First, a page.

The Chocolate War
The Chocolate War
by Robert Cormier
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The Chocolate War Theme of Education

The students at Trinity, a Catholic high school for boys, are supposed to be getting a religious education. Instead, they're mostly being taught how physical and psychological violence can be used to manipulate others. Too bad it's not a school for super villains, because it'd the best in the world. The hero of The Chocolate War, Jerry Renault, makes a symbolic stand against the bad educational practices at Trinity by saying "No" to selling chocolates for the school. He suffers a lot for doing this, and the lesson he learns at the end of the book may not be the warm, fuzzy thing you might expect.

Questions About Education

  1. What are some of the things Brother Leon teaches his students?
  2. Are there any good teachers at Trinity?
  3. What has Jerry learned at the end of the novel? Archie? Brother Leon?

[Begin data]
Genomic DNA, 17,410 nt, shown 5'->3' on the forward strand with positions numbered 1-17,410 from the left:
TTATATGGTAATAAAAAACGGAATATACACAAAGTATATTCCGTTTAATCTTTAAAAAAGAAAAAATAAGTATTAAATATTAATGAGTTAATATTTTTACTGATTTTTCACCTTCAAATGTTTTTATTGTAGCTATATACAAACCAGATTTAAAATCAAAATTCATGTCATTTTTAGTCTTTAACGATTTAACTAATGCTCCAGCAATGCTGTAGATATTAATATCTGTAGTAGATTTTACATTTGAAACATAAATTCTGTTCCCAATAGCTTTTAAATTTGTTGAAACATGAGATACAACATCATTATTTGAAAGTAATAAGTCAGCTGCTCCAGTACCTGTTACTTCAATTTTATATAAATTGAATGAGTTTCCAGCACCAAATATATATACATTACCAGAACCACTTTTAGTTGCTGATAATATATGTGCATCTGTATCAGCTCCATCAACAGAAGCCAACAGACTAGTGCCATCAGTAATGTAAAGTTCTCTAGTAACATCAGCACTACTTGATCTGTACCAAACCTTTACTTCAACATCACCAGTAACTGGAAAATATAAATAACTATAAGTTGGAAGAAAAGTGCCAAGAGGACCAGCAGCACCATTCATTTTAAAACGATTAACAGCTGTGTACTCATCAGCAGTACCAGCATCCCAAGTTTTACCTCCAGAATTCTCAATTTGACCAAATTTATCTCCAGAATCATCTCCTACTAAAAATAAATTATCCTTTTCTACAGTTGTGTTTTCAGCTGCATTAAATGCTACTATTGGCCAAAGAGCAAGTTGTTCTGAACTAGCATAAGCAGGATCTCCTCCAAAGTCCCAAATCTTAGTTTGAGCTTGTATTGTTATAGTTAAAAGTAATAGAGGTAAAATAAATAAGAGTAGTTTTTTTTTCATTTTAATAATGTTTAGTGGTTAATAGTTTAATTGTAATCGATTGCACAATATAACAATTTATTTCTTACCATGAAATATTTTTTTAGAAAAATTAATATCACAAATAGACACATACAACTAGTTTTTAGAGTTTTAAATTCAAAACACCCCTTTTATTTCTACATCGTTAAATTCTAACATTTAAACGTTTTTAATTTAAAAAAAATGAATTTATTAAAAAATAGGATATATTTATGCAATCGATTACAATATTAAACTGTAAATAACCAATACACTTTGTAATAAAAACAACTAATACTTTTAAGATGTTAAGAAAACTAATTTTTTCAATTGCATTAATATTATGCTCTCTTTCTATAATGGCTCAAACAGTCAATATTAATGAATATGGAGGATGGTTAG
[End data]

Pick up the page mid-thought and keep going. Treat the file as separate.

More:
4. What speculations can you make about Brother Leon's education? What's your evidence? Is there enough evidence to speculate?
  5. Does Trinity remind you of your own school or a school you've been too? Why or why not? What are some similarities and differences?
  6. If you were to "clean up" Trinity, what would be your game plan?
  7. Should The Chocolate War be taught in school? Why or why not?

Chew on This

Try on an opinion or two, start a debate, or play the devil’s advocate.

The "real world" is a ruthless place; Trinity is simply preparing its students for this world.

Jerry models non-violent resistance for his peers.

Next Page: Violence
Previous Page: Summary

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